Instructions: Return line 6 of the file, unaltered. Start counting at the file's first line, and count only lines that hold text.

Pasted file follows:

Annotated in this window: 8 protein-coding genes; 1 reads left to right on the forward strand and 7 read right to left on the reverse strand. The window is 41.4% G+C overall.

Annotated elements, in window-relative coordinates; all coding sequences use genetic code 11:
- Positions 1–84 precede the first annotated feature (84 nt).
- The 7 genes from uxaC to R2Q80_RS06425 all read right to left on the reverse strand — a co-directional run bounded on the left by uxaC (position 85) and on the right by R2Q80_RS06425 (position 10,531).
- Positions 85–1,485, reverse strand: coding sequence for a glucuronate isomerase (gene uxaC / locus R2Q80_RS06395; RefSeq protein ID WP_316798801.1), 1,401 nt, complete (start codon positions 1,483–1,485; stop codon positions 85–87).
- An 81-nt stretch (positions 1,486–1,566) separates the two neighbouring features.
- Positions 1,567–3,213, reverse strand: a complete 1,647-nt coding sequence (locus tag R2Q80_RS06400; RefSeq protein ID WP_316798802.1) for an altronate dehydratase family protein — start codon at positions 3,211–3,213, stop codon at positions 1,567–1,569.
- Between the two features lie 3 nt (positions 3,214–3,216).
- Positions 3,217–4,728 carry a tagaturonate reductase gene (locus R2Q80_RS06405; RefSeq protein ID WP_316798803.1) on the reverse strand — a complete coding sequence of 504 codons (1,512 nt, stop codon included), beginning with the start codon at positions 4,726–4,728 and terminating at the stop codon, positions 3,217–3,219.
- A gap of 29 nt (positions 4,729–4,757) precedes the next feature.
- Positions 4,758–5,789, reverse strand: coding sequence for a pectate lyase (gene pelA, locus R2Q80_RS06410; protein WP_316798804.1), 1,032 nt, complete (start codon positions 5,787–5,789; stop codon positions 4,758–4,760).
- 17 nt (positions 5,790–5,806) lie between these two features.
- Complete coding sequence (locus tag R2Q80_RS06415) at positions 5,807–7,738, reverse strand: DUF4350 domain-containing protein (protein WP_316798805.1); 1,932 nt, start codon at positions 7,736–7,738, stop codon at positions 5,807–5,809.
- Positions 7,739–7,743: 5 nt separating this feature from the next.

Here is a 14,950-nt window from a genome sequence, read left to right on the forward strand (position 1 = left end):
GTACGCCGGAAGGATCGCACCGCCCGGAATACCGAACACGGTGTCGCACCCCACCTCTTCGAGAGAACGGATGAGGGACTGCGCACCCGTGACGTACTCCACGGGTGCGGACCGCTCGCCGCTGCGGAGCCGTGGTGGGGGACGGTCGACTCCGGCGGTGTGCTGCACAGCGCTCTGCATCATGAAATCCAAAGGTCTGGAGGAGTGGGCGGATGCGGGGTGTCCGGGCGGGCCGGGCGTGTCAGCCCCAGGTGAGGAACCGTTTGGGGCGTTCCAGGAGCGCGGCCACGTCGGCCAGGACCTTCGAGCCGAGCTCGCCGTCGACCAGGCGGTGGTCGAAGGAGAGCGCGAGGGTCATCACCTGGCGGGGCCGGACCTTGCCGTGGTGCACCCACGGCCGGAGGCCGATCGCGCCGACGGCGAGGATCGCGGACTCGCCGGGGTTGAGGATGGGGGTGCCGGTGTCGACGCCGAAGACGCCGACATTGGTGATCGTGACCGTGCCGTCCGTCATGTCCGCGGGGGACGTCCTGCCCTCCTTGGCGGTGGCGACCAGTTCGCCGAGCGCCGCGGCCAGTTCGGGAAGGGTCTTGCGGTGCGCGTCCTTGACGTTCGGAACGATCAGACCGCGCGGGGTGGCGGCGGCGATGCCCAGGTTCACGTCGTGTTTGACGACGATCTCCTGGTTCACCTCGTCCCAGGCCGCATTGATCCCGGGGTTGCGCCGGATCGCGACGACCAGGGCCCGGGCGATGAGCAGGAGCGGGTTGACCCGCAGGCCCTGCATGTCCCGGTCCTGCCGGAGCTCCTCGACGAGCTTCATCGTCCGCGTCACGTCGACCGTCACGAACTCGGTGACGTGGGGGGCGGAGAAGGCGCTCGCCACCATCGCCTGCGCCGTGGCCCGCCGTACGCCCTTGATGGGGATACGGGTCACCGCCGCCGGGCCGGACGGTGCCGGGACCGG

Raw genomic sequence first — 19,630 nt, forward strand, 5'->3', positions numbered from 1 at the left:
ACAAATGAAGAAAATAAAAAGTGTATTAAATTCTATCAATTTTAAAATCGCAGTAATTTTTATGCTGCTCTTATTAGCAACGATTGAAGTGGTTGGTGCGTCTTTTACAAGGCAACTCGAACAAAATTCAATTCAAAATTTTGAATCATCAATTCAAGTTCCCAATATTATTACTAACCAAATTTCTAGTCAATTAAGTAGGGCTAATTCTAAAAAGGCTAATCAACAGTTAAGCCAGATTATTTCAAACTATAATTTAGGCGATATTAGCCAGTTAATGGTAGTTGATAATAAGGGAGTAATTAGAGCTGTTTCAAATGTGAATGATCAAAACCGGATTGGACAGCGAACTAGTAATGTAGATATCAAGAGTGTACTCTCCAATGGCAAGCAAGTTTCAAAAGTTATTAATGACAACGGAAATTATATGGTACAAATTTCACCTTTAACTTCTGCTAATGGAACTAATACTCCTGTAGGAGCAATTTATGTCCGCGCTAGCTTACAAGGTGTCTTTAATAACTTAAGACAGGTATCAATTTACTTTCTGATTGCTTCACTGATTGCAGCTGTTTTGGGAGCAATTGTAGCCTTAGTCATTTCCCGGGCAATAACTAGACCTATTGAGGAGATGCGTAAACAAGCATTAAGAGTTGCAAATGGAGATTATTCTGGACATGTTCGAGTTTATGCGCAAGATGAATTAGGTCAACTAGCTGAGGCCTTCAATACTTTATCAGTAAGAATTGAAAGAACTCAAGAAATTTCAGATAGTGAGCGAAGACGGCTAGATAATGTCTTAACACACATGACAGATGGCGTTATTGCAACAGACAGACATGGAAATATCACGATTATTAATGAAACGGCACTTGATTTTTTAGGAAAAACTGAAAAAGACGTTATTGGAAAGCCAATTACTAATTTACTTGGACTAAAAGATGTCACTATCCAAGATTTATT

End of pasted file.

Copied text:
- An 81-nt stretch (positions 1,486–1,566) separates the two neighbouring features.